Gottlieb and future SPHAs Harry "Chicky" Passon, Edwin "Hughie" Black,
Mockie Bunnin, and Charlie Newman led Southern to city titles in 1914, 1915
and 1916. These Jews introduced a different style of play.
"It was a quick-passing running game, as opposed to
the bullying and fighting way which was popular other
places," explained Litwack. The best high-school graduates
went on to play for one of the church teams, until
anti-Semitism heated up. In 1918, Gottlieb and some
of his former high school buddies convinced the Young
Men's Hebrew Association to buy them uniforms, which
featured a samach, pey, hey, and alephHebrew letters
spelling 'SHPAs'and the Magen David, a Jewish star,
as team symbols.
By the end of the 1921 season, the SPHA uniforms had
become too ragged to wear, but the YMHA couldn't come
up with the money for new ones. Gottlieb, Black and
Passon started a local sporting goods store, Passon'sand
which also paid for uniforms. With that crisis resolved,
the SPHAs ventured out into the world of traveling
semipro ball, retaining their team name and Jewish
identity. Playing 80 or more games a year and with
no home court to call their own, they were sometimes
called 'The Wandering Jews.'
In the early days, the players earned $5 a game eachbig
bucks for city kids. Stars like Nat Holman and the
'Heavenly Twins' from Brooklyn, Marty Friedman and
Barney Sedransky, commanded $200 a month. Salaries
escalated as the game's popularity soared, with Sedran
(he shortened his name, as did many of that era, as
Jews melted into the American mainstream), the 5'4"
scoring machine and playmaker, known as the 'brainiest'
player in the game, once earning $12,000 in a single
The SPHAs' success attracted up and coming stars from
Jewish ghettos along the East coast, including New
York favorites 'Shikey' Gotthoffer, Red Wolfe of St.
John's and Moe Goldman of CCNY. Even when the college
basketball champion St. John¹s team, dubbed the Wonder
Five (Four Jews started on the 1929 team) after amassing
a 70-4 record in three seasons, moved intact into
the American Basketball League as the New York Jewels,
it was the SPHAs who dominated.
With the emergence of National Socialism in Germany and an escalation of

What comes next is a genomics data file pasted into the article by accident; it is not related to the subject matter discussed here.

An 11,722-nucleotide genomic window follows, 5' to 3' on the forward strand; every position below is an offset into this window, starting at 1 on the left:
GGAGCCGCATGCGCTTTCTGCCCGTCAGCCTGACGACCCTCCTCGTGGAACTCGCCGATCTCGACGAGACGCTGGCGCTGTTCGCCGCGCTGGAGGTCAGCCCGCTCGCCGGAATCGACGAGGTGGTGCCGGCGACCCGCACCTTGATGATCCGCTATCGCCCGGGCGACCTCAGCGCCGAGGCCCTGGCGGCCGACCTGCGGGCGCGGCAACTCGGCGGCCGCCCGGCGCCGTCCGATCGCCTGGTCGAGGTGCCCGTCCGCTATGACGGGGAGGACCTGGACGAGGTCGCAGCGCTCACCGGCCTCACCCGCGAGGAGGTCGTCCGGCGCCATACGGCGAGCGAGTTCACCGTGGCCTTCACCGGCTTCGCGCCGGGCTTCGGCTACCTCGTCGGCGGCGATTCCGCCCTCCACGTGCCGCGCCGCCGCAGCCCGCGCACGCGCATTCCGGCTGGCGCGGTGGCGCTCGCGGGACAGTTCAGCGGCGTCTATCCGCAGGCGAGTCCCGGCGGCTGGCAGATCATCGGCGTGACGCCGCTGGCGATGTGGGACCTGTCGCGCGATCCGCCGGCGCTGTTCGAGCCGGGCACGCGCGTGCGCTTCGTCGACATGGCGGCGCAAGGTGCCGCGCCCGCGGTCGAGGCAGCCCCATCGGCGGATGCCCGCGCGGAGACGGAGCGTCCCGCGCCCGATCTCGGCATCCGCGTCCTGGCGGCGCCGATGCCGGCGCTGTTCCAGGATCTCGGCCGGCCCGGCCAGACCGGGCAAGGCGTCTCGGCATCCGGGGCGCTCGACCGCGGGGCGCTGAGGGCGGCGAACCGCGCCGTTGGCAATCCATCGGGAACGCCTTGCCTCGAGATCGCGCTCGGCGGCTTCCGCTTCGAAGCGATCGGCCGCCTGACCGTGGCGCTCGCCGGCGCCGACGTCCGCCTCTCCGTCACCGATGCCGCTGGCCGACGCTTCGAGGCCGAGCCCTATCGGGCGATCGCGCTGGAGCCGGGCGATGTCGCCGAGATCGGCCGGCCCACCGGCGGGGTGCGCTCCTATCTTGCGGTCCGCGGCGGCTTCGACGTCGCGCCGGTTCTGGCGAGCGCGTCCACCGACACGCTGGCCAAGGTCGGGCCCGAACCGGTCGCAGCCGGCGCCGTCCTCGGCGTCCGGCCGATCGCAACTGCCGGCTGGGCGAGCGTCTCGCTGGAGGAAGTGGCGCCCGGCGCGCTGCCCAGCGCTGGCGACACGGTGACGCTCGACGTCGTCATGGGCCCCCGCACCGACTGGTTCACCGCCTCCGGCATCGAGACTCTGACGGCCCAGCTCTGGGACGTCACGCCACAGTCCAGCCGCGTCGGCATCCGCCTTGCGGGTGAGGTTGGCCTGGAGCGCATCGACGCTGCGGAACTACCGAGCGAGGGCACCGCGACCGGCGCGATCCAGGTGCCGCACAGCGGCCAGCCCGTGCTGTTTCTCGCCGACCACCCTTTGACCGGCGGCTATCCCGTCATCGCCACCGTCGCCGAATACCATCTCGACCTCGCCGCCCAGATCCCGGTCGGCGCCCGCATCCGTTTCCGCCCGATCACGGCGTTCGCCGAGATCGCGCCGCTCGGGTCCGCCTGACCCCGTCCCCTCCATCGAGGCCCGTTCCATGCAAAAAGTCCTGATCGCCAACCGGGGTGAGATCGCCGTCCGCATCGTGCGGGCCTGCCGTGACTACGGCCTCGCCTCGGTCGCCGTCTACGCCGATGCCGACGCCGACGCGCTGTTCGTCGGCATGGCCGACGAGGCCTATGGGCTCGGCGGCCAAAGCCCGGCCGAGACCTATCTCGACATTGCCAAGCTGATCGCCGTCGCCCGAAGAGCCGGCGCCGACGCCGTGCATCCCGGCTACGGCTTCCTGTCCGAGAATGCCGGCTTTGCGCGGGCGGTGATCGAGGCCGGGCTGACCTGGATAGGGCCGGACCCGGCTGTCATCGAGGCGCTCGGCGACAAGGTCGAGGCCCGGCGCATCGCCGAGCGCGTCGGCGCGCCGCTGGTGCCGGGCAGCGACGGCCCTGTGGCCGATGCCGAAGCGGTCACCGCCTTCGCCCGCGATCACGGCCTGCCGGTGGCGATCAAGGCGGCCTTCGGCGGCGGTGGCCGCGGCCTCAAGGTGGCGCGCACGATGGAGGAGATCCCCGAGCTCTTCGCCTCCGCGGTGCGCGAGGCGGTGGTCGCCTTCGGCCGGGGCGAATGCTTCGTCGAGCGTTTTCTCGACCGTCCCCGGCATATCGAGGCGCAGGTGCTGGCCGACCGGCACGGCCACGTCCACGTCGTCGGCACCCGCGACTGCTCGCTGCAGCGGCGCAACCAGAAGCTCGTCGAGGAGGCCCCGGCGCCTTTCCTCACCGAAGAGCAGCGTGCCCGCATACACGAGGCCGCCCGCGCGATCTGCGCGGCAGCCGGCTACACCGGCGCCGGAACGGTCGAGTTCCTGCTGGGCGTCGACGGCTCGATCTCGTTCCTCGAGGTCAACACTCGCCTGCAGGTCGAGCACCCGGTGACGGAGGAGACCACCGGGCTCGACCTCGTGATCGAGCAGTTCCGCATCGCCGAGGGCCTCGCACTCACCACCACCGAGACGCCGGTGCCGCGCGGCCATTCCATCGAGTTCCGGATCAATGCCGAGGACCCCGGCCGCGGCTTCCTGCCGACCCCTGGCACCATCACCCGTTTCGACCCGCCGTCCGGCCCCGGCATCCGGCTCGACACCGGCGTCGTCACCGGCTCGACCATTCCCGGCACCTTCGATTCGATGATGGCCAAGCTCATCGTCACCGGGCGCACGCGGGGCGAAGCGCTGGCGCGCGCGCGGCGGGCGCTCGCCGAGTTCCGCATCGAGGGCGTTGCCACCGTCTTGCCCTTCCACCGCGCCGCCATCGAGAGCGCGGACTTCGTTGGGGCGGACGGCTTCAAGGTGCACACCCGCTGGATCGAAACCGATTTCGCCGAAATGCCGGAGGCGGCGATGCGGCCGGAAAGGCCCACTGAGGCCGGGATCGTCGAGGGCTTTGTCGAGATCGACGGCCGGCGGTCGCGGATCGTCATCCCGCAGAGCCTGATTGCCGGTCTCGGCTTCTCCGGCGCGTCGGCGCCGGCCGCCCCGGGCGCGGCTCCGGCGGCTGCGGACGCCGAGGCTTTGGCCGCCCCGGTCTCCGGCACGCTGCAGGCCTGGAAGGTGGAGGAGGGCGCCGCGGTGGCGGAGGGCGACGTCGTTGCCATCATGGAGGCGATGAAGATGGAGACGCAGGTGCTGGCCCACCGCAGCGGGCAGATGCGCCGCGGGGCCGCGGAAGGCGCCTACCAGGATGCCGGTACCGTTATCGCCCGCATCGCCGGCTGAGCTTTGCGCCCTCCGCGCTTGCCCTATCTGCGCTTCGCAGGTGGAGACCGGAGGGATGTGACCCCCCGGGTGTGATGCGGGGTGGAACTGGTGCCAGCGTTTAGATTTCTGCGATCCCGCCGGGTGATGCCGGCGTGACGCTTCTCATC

anti-Semitism in the U.S., basketball was sometimes a brutal experience. The
Jewish players faced incessant racial slurs and biased officials in the
small towns in which they played.
"The toughest place was Prospect Hall, the home of the Brooklyn Visitation,"
said Gottlieb. "Half the fans would come to see the Jews get killed, and the
other half were Jews coming to see our boys win. They used to have a balcony
that hung over the court, and they'd serve the fans bottle beer and
sandwiches. Whenever something would happen down on the court that those
Brooklyn fans didn't like, they'd send those bottles down at us." Litwack
recalled having to be careful just going down the court: "There was a lady
in the front row with hat pins. She used to jab you when you went by."
Tuesday night doubleheaders at the YMHA at Broad and Pine streets attracted
crowds of 1,500 or more to watch Lautman, Passon, lady-killer Kaselman and
Gottlieb display their skills. At the height of their success, the SPHAs
were one of the best teams in the country, sweeping their leagues games and
challenging teams in other cities. By this time, the game had spread
westward to Cleveland, home of the tough Rosenblums founded by a clothing
store magnate, and Chicago. However, with travel costly, the chief rivals
were in New York: the Holman coached Hakoahs, the Celtics, a powerful
Jewish-Irish team, the Knights of St. Anthony¹s, which represented the mixed
Italian and Jewish Brooklyn neighborhood of Greenpoint, and the New York
Renaissance, the premier Negro team.
The black players were not allowed to play in the all-white semi-pro leagues
that started up and failed numerous times during this era. The encounters
between the "Yids" and the "Niggers" were legendary. The Rens were flashy by
the standards of the 1920s, though they would seem merely methodical today.
Thousands of fans of both teams jammed the temporary seats set up in the
marvelous Ballroom at Philadelphia's Broadwood Hotel (for at least one
season, team member Gil Fitch also doubled as the bandleader for the dances
that followed the games), where tickets went for a lofty 65 cents (35 cents
"Usually when the Renaissance would have you licked, the last three, four
minutes of the game, they'd start passing the ball around, and the crowd
would to crazy," recalled Gottlieb. According to William "Pop" Gates, the
star of the Renaissance, who in 1989, the SPHAs were renowned as a
"thinking" team, while the Rens were famous for their
"quickness"stereotypes about Jews and blacks that endure today.
By the late 1940s, dominion over the urban basketball
courts had begun to pass to the fastest-growing group
of urban dwellers, blacks who were migrating north
from dying Southern farms in search of opportunity.
The new generation of Jews began moving on to other
pursuits - not to mention out to the suburbs. The
depleted SPHAs eventually morphed into the Philadelphia
Warriors, owned by the same Eddie Gottlieb, now nicknamed
'The Mogul', who coached the first champions of what
became the National Basketball Association. Gottlieb,
who died in 1979, eventually sold the team to San
Francisco interests in 1962 and became the NBA's official
schedule-maker. The next year, the Syracuse Nats relocated
to Philly, renamed as the Sixers.
The remnants of the Jewish basketball tradition now rest on the unlikely
shoulders of Larry Brown and Allen Iverson, the cerebral coach and hip-hop
warrior. Cast as David in these playoffs, these resilient Sixers are looking
to next season to take their revenge on Goliath.
Jon Entine (http://www.jonentine.com),
a native Philadelphian based in Los Angeles, is author
of Taboo: Why Black Athletes Dominate Sports and Why
We're Afraid To Talk About It [PublicAffairs], which
was recently released in paperback, and from which
this article is adapted.